We speak to the celebrated artist at ART X Lagos 2018 about his homecoming to the city that shaped him

Undoubtedly one of the most formidable draws of ART X Lagos 2018 was the presence of Yinka Shonibare MBE. The fair’s curated projects this year centred its attentions solely on this acclaimed British Nigerian artist, who presented an enticing exhibition documentation of his career to date and also treated us to an insightful keynote conversation. “Oftentimes with leading contemporaries of this stature, there is no access to their work in Lagos, so we thought, let’s not just have a talk, let’s show his work and his influences, too. What might seem obvious to do in London takes a lot of skill and negotiation to make happen here but we’re a young fair that is working hard to raise the bar,” explains Missla Libsekal, who masterminds the fair’s non-commercial projects. “I wanted to express the importance of materiality in Yinka’s practice, so we have one recent sculpture [Planets in My Head (Trumpet Boy), 2018], and three older films [Un Ballo En Masquera, 2004; Odile and Odette, 2005; Addio del Passato, 2011] that help to show his capacity to push his mediums.”

Shonibare’s participation was not only an impressive coup for West Africa’s premier international art fair – this third edition being its most successful yet and which also boasted the first public display of Ben Enwonwu’s Tutu in over 40 years - but was something of a first for the London-born and based artist, too. Having spent his formative years in Lagos in the 1970s (“I used to do art even then. I’d go to weekend workshops and it was a happy childhood,” Shonibare tells us.), he’s stayed connected the city yet has rarely exhibited in the place that has been so integral to the personal themes of colonialism and globalisation that fuels his works.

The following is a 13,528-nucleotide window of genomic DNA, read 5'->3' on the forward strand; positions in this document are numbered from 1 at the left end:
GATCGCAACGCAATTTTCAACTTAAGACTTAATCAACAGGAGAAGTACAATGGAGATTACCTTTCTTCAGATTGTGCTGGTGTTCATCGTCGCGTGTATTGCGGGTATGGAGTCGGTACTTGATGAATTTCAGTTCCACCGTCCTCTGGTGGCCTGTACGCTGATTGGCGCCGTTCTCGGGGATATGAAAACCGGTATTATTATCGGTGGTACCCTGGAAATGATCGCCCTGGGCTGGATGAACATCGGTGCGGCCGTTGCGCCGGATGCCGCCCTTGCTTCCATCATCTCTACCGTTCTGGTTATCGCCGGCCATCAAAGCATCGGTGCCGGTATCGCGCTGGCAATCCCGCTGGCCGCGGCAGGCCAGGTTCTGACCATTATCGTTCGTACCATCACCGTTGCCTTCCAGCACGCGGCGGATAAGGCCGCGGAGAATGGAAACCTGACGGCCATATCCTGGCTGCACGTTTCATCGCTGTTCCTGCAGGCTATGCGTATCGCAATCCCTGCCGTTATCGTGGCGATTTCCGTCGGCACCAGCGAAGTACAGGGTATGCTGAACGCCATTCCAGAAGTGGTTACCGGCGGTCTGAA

The only previous notable occasion was in 2015-2016 when Shonibare’s Wind Sculpture VI was installed in Ndubuisi Kanu Park, Ikeja in partnership with the British Council. “It was great to talk to local students and feel so much enthusiasm for the piece,” he says. “One of the reasons I do public sculpture is that I want the work to be as accessible as possible. You don’t have to be intimidated by being in a white cube, which is what makes it such an important part of my practice.”

So now to return to be honoured by ART X Lagos was a homecoming for the artist whose oeuvre naturally resonates deeply with Nigerians. “I’ve been surprised by how many people here know my work and have been following it for a long time. It’s also fantastic to witness arts and culture becoming so much part of the social calendar of the city,” he says. “I wanted to show the wide range of work – the installations, sculptures, paintings, films, photography – and to show that all of it, in one way or the other, is connected to my own history and the colonial history that makes up my identity. It’s an exploration of identity through the history of art, and it’s an expression of contemporary Africa.”

That’s one reason why he so often uses wax print in his works – the Dutch-made textile that has long been synonymous with West African style and aesthetics. Trumpet Boy for example, is a fibreglass mannequin of a child wearing a Victorian-style suit made from wax print, a celestial globe for a head, and a trumpet raised up to imaginary lips. It follows in the footsteps of his expansive tableaux of characters in similar period costumes that make wry commentary on the single narrative of the West’s cultural canon. Meanwhile in Odile and Odette, we see two dancers from The Royal Ballet – one white, one black – both wearing wax print tutus and mirroring each other’s graceful movements as they perform a segment from Tchaikovsky’s Swan Lake – the only thing separating them being a Baroque gold picture frame. “I work with things that people know. It’s like pop art in that I’m referencing popular culture so that you can relate to the work rather than trying to reproduce some version of European art. I’m not interested in doing that. I’m interested in expressing the context I grew up in.”